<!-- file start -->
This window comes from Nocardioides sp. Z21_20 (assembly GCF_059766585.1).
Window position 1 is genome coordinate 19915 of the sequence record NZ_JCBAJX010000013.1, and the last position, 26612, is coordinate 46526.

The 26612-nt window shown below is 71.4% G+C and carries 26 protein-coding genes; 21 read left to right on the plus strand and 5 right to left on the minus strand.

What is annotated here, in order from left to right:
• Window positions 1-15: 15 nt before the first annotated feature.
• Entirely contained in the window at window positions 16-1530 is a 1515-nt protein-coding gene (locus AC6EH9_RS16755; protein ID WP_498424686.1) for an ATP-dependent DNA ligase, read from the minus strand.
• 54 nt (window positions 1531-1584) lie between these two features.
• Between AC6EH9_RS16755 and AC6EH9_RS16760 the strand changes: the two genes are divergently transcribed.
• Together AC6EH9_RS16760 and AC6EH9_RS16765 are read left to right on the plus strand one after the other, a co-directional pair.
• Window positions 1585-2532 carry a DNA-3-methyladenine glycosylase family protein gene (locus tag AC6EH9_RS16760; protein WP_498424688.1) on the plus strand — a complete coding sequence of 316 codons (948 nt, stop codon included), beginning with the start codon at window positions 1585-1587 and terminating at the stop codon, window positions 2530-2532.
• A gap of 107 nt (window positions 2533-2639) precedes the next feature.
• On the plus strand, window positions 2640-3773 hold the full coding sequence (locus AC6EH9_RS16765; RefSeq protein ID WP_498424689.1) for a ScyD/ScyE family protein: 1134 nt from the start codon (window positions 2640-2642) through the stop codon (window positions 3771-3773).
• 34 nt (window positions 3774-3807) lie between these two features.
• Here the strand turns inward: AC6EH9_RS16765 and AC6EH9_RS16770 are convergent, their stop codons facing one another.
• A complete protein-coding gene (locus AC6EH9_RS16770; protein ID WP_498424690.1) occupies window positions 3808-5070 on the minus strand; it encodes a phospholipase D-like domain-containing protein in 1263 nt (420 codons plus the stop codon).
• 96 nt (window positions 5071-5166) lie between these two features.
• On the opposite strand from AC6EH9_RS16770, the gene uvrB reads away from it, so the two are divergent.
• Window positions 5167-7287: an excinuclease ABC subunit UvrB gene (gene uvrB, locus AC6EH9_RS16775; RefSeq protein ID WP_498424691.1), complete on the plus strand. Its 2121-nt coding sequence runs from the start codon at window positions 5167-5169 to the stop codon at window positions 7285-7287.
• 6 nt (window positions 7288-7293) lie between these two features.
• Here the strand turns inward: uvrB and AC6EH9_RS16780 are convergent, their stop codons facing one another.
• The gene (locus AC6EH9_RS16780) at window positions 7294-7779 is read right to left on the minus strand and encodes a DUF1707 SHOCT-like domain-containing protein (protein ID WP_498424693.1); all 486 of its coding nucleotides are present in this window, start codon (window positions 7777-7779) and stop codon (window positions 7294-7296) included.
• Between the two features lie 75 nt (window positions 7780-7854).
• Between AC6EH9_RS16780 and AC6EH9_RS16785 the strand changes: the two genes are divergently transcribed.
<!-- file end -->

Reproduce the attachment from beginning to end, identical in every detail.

This window comes from Nocardioides sp. Z21_20 (assembly GCF_059766585.1).
Window position 1 is genome coordinate 19915 of the sequence record NZ_JCBAJX010000013.1, and the last position, 26612, is coordinate 46526.

The 26612-nt window shown below is 71.4% G+C and carries 26 protein-coding genes; 21 read left to right on the plus strand and 5 right to left on the minus strand.

What is annotated here, in order from left to right:
• Window positions 1-15: 15 nt before the first annotated feature.
• Entirely contained in the window at window positions 16-1530 is a 1515-nt protein-coding gene (locus AC6EH9_RS16755; protein ID WP_498424686.1) for an ATP-dependent DNA ligase, read from the minus strand.
• 54 nt (window positions 1531-1584) lie between these two features.
• Between AC6EH9_RS16755 and AC6EH9_RS16760 the strand changes: the two genes are divergently transcribed.
• Together AC6EH9_RS16760 and AC6EH9_RS16765 are read left to right on the plus strand one after the other, a co-directional pair.
• Window positions 1585-2532 carry a DNA-3-methyladenine glycosylase family protein gene (locus tag AC6EH9_RS16760; protein WP_498424688.1) on the plus strand — a complete coding sequence of 316 codons (948 nt, stop codon included), beginning with the start codon at window positions 1585-1587 and terminating at the stop codon, window positions 2530-2532.
• A gap of 107 nt (window positions 2533-2639) precedes the next feature.
• On the plus strand, window positions 2640-3773 hold the full coding sequence (locus AC6EH9_RS16765; RefSeq protein ID WP_498424689.1) for a ScyD/ScyE family protein: 1134 nt from the start codon (window positions 2640-2642) through the stop codon (window positions 3771-3773).
• 34 nt (window positions 3774-3807) lie between these two features.
• Here the strand turns inward: AC6EH9_RS16765 and AC6EH9_RS16770 are convergent, their stop codons facing one another.
• A complete protein-coding gene (locus AC6EH9_RS16770; protein ID WP_498424690.1) occupies window positions 3808-5070 on the minus strand; it encodes a phospholipase D-like domain-containing protein in 1263 nt (420 codons plus the stop codon).
• 96 nt (window positions 5071-5166) lie between these two features.
• On the opposite strand from AC6EH9_RS16770, the gene uvrB reads away from it, so the two are divergent.
• Window positions 5167-7287: an excinuclease ABC subunit UvrB gene (gene uvrB, locus AC6EH9_RS16775; RefSeq protein ID WP_498424691.1), complete on the plus strand. Its 2121-nt coding sequence runs from the start codon at window positions 5167-5169 to the stop codon at window positions 7285-7287.
• 6 nt (window positions 7288-7293) lie between these two features.
• Here the strand turns inward: uvrB and AC6EH9_RS16780 are convergent, their stop codons facing one another.
• The gene (locus AC6EH9_RS16780) at window positions 7294-7779 is read right to left on the minus strand and encodes a DUF1707 SHOCT-like domain-containing protein (protein ID WP_498424693.1); all 486 of its coding nucleotides are present in this window, start codon (window positions 7777-7779) and stop codon (window positions 7294-7296) included.
• Between the two features lie 75 nt (window positions 7780-7854).
• Between AC6EH9_RS16780 and AC6EH9_RS16785 the strand changes: the two genes are divergently transcribed.